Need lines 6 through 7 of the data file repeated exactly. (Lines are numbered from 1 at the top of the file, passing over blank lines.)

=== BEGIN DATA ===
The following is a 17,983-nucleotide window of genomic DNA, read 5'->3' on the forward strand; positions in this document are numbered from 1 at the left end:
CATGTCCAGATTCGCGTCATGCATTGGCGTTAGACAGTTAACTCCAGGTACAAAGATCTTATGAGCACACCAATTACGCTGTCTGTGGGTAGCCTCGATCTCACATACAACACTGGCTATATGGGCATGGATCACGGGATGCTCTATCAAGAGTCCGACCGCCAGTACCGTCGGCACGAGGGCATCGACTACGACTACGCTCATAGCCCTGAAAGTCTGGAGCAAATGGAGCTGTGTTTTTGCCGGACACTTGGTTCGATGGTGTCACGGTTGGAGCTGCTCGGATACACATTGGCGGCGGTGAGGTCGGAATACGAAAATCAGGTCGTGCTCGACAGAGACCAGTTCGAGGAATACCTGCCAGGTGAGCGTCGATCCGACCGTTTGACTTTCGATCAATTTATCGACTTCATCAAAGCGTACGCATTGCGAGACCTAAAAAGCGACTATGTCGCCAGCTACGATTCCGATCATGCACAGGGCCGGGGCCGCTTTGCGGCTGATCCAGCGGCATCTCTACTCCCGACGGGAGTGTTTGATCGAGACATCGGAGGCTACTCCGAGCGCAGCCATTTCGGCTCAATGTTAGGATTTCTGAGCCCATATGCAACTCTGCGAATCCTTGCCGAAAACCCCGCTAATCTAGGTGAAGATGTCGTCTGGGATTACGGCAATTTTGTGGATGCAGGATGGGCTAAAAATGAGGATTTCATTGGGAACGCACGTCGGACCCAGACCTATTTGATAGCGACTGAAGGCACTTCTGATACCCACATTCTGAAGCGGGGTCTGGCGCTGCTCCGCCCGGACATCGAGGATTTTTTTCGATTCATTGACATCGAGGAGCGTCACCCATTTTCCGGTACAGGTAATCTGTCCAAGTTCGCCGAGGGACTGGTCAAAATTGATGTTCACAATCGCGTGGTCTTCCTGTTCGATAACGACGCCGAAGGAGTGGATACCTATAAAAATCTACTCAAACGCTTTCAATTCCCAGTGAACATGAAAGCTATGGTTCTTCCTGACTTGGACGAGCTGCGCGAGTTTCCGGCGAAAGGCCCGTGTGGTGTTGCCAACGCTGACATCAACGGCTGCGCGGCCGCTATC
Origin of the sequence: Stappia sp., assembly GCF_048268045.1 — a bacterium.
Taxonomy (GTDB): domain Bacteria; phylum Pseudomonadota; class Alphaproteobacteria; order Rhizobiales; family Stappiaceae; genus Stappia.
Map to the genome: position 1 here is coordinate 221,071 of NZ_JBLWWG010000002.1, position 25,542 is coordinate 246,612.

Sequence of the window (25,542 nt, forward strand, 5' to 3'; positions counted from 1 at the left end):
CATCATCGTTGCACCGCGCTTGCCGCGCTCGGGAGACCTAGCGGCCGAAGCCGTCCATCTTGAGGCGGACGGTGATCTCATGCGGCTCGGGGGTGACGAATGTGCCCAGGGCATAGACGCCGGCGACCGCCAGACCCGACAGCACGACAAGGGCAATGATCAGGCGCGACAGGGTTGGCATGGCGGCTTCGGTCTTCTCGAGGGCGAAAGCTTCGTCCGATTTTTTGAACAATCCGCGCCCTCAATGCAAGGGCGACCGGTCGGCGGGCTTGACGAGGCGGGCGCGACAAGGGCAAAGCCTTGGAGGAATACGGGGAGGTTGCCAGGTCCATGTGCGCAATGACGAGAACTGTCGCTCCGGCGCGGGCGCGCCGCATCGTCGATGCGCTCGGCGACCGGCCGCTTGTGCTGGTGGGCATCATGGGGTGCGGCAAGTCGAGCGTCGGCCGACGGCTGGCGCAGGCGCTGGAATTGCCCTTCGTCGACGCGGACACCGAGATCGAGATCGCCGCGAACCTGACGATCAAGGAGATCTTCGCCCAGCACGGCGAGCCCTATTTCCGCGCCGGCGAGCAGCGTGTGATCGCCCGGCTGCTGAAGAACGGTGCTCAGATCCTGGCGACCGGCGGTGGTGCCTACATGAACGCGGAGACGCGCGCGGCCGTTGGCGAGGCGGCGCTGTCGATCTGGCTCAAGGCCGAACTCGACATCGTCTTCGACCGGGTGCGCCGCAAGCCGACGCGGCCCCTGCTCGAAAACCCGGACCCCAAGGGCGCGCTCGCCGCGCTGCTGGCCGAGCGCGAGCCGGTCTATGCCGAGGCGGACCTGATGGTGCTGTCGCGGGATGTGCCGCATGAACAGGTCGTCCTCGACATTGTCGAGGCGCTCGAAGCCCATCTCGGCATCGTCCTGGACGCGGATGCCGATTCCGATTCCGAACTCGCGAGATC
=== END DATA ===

Sequence of the window (25,542 nt, forward strand, 5' to 3'; positions counted from 1 at the left end):
CATCATCGTTGCACCGCGCTTGCCGCGCTCGGGAGACCTAGCGGCCGAAGCCGTCCATCTTGAGGCGGACGGTGATCTCATGCGGCTCGGGGGTGACGAATGTGCCCAGGGCATAGACGCCGGCGACCGCCAGACCCGACAGCACGACAAGGGCAATGATCAGGCGCGACAGGGTTGGCATGGCGGCTTCGGTCTTCTCGAGGGCGAAAGCTTCGTCCGATTTTTTGAACAATCCGCGCCCTCAATGCAAGGGCGACCGGTCGGCGGGCTTGACGAGGCGGGCGCGACAAGGGCAAAGCCTTGGAGGAATACGGGGAGGTTGCCAGGTCCATGTGCGCAATGACGAGAACTGTCGCTCCGGCGCGGGCGCGCCGCATCGTCGATGCGCTCGGCGACCGGCCGCTTGTGCTGGTGGGCATCATGGGGTGCGGCAAGTCGAGCGTCGGCCGACGGCTGGCGCAGGCGCTGGAATTGCCCTTCGTCGACGCGGACACCGAGATCGAGATCGCCGCGAACCTGACGATCAAGGAGATCTTCGCCCAGCACGGCGAGCCCTATTTCCGCGCCGGCGAGCAGCGTGTGATCGCCCGGCTGCTGAAGAACGGTGCTCAGATCCTGGCGACCGGCGGTGGTGCCTACATGAACGCGGAGACGCGCGCGGCCGTTGGCGAGGCGGCGCTGTCGATCTGGCTCAAGGCCGAACTCGACATCGTCTTCGACCGGGTGCGCCGCAAGCCGACGCGGCCCCTGCTCGAAAACCCGGACCCCAAGGGCGCGCTCGCCGCGCTGCTGGCCGAGCGCGAGCCGGTCTATGCCGAGGCGGACCTGATGGTGCTGTCGCGGGATGTGCCGCATGAACAGGTCGTCCTCGACATTGTCGAGGCGCTCGAAGCCCATCTCGGCATCGTCCTGGACGCGGATGCCGATTCCGATTCCGAACTCGCGAGATC